I hope you find this information helpful in building inclusive troops. And for those of you who want to give your girls the opportunity to discover inclusivity for themselves, be sure to register them for the Girl Scouts for ALL patch program coming up on April 14th! I can't wait to meet you and your Girl Scouts.
It's that special time of year when Girl Scouts of all ages celebrate and show the world what it means to be a G.I.R.L. (Go-Getter, Innovator, Risk-taker, and Leader). March 11th - 18th is National Girl Scout Week!
Girl Scout Week always includes March 12th, to commemorate the day Juliette Gordon Low officially registered the first 18 girl members in Savannah, Georgia. And since one day just isn’t enough time to honor such a momentous occasion, we’ve dedicated a whole week to celebrating the greatness of Girl Scouts! Girl Scout Week begins on Girl Scout Sunday and ends on Girl Scout Sabbath--two opportunities to reflect on what it means to be a Girl Scout within the context of your faith.
Traditionally, Girl Scouts also marked Girl Scout Week with seven days of service. Use this modernized activity list to celebrate the week. Each day, choose at least one activity to complete from that day. (If you want to push yourself – do more than 1 each day!)
When Girl Scout Week is complete, come pick up your Girl Scout Week fun patch at the Girl Scout Shop! (This patch and additional fun patches to mark each day will be available in all council shops.)
Sunday, March 11 and Saturday March 18th
Girl Scout Sunday is the perfect time to honor your faith, and even be recognized as a Girl Scout in your place of worship. Maybe you will attend a religious service; earn your My Promise, My Faith pin; or sing/say grace at a meal. You can also...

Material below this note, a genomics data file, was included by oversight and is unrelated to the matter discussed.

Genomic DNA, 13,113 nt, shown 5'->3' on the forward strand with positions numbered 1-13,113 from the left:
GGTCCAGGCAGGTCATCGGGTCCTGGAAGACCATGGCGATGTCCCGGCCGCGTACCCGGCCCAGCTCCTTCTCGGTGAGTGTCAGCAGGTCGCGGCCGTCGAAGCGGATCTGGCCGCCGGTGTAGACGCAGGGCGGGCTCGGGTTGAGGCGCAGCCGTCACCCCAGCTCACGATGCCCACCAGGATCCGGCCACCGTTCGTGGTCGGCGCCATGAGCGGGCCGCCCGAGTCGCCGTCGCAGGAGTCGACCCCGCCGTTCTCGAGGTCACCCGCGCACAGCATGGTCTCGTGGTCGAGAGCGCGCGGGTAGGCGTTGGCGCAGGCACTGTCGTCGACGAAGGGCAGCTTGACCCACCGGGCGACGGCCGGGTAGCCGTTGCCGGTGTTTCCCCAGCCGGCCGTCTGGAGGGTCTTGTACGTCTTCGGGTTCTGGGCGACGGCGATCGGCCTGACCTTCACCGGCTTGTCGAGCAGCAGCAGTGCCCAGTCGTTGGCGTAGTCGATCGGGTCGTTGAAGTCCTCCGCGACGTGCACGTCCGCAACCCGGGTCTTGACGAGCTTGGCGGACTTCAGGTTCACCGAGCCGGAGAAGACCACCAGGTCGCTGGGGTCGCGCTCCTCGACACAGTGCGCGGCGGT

Monday, March 12
Happy Birthday, Girl Scouts USA! We’re 106 years old today! Celebrate National Girl Scout Day by reconnecting with the Girl Scout Promise and Law, and the history of our Movement. You can...
Tuesday, March 13
Be a Go-Getter! Here’s your chance to show the world what it means to dream big and achieve your goals #likeaGirlScout.
Wednesday, March 14
Time to be an Innovator! Think outside of the box, explore unfamiliar territory, and experiment. You might especially want to dive into STEM today--that’s Science, Technology, Engineering, and Math, four fields where girls and women are breaking barriers and innovating every day.
Thursday, March 15
Seeking challenges, learning from setbacks, and getting up to try again are all part of the Girl Scout D.N.A.! Be a smart Risk-taker today, and step outside your comfort zone. You can...
Friday, March 16
Be a Leader. Practicing everyday leadership, from stepping up when the going gets tough to taking action on causes you care about, is at the core of the Girl Scout experience. Today, you might...
Saturday, March 17
As a Girl Scout Volunteer you’re not only a role model who gets to show her something new, but you also get to share all those memorable moments together. You make a difference at Girl Scouts and your impact is so special! Today is a day to celebrate you.